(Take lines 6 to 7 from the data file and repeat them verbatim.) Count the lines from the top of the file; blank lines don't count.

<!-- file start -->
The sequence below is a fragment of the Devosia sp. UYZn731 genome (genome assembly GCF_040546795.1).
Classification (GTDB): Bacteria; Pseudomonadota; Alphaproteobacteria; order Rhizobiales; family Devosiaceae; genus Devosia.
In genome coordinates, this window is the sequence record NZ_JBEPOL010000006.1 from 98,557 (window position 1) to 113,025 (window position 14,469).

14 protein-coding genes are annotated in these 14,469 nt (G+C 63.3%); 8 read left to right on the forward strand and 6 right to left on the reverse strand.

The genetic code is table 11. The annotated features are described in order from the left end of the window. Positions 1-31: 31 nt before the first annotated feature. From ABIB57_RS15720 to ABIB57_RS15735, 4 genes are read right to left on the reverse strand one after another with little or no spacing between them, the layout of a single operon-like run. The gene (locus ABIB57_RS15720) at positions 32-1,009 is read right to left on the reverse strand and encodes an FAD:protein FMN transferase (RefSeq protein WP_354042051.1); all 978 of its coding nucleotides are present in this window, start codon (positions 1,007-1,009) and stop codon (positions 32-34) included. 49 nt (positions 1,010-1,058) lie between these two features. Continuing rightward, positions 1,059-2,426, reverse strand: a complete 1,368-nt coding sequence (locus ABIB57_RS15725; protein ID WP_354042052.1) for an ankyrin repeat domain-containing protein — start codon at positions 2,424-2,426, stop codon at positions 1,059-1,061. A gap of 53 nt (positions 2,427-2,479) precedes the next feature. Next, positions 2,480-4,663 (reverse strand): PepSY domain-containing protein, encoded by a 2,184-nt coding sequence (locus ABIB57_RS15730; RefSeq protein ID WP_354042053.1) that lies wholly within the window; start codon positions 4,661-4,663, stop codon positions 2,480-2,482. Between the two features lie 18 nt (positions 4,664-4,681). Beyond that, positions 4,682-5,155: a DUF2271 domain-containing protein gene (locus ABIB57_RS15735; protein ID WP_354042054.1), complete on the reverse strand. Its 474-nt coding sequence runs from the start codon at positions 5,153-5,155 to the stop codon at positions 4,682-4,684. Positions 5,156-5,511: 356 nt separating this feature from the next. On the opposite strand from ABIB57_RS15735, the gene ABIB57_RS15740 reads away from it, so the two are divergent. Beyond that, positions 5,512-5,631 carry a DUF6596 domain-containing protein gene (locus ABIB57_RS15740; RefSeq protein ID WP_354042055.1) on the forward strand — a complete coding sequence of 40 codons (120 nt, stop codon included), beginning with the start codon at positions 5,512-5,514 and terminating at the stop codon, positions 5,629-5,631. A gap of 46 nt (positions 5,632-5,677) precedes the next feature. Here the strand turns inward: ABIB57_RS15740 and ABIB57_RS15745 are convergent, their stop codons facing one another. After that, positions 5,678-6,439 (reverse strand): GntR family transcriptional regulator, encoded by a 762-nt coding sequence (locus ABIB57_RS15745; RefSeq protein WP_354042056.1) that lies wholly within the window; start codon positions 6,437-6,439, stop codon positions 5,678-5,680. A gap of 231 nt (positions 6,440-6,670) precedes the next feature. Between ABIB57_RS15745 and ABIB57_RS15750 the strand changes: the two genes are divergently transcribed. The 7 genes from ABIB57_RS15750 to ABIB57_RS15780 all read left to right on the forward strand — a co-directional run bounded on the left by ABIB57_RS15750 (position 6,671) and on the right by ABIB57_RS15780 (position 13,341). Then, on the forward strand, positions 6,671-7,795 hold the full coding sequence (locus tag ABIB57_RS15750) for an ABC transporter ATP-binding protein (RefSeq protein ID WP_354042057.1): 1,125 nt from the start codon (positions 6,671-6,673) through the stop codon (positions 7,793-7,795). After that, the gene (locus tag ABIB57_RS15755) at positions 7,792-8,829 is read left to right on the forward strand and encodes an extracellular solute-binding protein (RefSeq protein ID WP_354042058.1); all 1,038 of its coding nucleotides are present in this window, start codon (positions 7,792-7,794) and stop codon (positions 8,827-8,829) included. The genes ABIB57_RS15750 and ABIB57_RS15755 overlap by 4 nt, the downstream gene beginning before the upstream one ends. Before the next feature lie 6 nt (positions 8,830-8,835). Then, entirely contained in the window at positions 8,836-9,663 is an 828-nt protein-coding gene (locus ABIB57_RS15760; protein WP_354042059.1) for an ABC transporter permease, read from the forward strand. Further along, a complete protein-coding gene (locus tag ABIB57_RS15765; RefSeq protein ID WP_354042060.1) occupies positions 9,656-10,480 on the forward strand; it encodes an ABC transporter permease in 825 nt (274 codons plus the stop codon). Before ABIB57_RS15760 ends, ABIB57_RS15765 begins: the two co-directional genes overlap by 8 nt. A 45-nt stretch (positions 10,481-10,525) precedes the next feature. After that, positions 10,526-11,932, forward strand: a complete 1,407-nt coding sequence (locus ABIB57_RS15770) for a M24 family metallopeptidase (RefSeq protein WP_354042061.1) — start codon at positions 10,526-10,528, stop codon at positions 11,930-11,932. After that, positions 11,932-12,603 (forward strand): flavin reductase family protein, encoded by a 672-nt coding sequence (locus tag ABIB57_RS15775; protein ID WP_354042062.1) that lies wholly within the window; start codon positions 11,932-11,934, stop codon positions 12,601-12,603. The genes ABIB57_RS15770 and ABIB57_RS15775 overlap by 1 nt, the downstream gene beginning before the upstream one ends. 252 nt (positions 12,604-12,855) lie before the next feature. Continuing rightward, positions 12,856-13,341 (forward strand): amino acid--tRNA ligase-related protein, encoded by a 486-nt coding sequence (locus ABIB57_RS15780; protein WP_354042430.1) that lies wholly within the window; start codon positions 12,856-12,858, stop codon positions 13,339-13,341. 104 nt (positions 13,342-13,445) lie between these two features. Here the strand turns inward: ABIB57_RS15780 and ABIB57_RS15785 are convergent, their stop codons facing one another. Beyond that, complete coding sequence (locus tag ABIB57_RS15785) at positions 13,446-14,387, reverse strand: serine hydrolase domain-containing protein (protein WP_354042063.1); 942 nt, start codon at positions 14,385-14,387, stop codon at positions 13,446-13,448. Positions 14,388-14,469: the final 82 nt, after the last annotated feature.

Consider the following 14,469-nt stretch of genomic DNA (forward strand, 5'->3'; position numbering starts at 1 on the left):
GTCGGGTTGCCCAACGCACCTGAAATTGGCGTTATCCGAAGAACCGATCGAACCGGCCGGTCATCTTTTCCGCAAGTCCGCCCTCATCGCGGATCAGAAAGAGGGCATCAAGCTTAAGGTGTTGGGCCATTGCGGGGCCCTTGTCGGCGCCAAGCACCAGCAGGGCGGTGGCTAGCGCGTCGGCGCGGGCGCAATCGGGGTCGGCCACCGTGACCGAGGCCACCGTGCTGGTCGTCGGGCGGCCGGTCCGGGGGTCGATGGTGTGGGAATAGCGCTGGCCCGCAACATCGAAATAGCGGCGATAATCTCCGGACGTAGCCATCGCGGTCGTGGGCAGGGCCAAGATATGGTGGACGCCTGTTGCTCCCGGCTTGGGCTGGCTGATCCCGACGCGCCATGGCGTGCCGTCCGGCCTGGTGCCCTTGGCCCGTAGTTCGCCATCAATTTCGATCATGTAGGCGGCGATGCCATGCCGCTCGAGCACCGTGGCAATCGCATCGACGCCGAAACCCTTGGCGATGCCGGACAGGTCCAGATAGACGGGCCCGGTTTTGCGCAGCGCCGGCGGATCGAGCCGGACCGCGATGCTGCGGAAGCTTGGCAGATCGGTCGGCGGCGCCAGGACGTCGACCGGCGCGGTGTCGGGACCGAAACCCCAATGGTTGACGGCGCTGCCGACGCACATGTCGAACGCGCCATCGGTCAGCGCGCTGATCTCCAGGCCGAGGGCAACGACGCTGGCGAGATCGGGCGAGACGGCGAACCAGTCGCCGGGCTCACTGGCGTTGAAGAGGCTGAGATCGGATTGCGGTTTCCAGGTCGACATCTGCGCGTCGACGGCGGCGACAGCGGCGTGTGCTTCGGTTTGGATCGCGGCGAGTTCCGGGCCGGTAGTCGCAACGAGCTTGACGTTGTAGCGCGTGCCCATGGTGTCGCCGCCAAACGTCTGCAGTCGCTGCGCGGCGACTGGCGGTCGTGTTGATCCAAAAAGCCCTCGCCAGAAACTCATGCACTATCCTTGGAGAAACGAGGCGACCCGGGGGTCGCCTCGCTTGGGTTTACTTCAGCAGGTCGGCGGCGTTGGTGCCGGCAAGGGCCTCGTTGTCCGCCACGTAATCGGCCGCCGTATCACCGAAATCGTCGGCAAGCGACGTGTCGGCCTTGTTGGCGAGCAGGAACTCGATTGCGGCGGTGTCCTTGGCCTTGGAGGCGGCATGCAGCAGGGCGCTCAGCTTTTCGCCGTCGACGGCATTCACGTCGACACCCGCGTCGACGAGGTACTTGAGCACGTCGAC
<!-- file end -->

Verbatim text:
Consider the following 14,469-nt stretch of genomic DNA (forward strand, 5'->3'; position numbering starts at 1 on the left):
GTCGGGTTGCCCAACGCACCTGAAATTGGCGTTATCCGAAGAACCGATCGAACCGGCCGGTCATCTTTTCCGCAAGTCCGCCCTCATCGCGGATCAGAAAGAGGGCATCAAGCTTAAGGTGTTGGGCCATTGCGGGGCCCTTGTCGGCGCCAAGCACCAGCAGGGCGGTGGCTAGCGCGTCGGCGCGGGCGCAATCGGGGTCGGCCACCGTGACCGAGGCCACCGTGCTGGTCGTCGGGCGGCCGGTCCGGGGGTCGATGGTGTGGGAATAGCGCTGGCCCGCAACATCGAAATAGCGGCGATAATCTCCGGACGTAGCCATCGCGGTCGTGGGCAGGGCCAAGATATGGTGGACGCCTGTTGCTCCCGGCTTGGGCTGGCTGATCCCGACGCGCCATGGCGTGCCGTCCGGCCTGGTGCCCTTGGCCCGTAGTTCGCCATCAATTTCGATCATGTAGGCGGCGATGCCATGCCGCTCGAGCACCGTGGCAATCGCATCGACGCCGAAACCCTTGGCGATGCCGGACAGGTCCAGATAGACGGGCCCGGTTTTGCGCAGCGCCGGCGGATCGAGCCGGACCGCGATGCTGCGGAAGCTTGGCAGATCGGTCGGCGGCGCCAGGACGTCGACCGGCGCGGTGTCGGGACCGAAACCCCAATGGTTGACGGCGCTGCCGACGCACATGTCGAACGCGCCATCGGTCAGCGCGCTGATCTCCAGGCCGAGGGCAACGACGCTGGCGAGATCGGGCGAGACGGCGAACCAGTCGCCGGGCTCACTGGCGTTGAAGAGGCTGAGATCGGATTGCGGTTTCCAGGTCGACATCTGCGCGTCGACGGCGGCGACAGCGGCGTGTGCTTCGGTTTGGATCGCGGCGAGTTCCGGGCCGGTAGTCGCAACGAGCTTGACGTTGTAGCGCGTGCCCATGGTGTCGCCGCCAAACGTCTGCAGTCGCTGCGCGGCGACTGGCGGTCGTGTTGATCCAAAAAGCCCTCGCCAGAAACTCATGCACTATCCTTGGAGAAACGAGGCGACCCGGGGGTCGCCTCGCTTGGGTTTACTTCAGCAGGTCGGCGGCGTTGGTGCCGGCAAGGGCCTCGTTGTCCGCCACGTAATCGGCCGCCGTATCACCGAAATCGTCGGCAAGCGACGTGTCGGCCTTGTTGGCGAGCAGGAACTCGATTGCGGCGGTGTCCTTGGCCTTGGAGGCGGCATGCAGCAGGGCGCTCAGCTTTTCGCCGTCGACGGCATTCACGTCGACACCCGCGTCGACGAGGTACTTGAGCACGTCGAC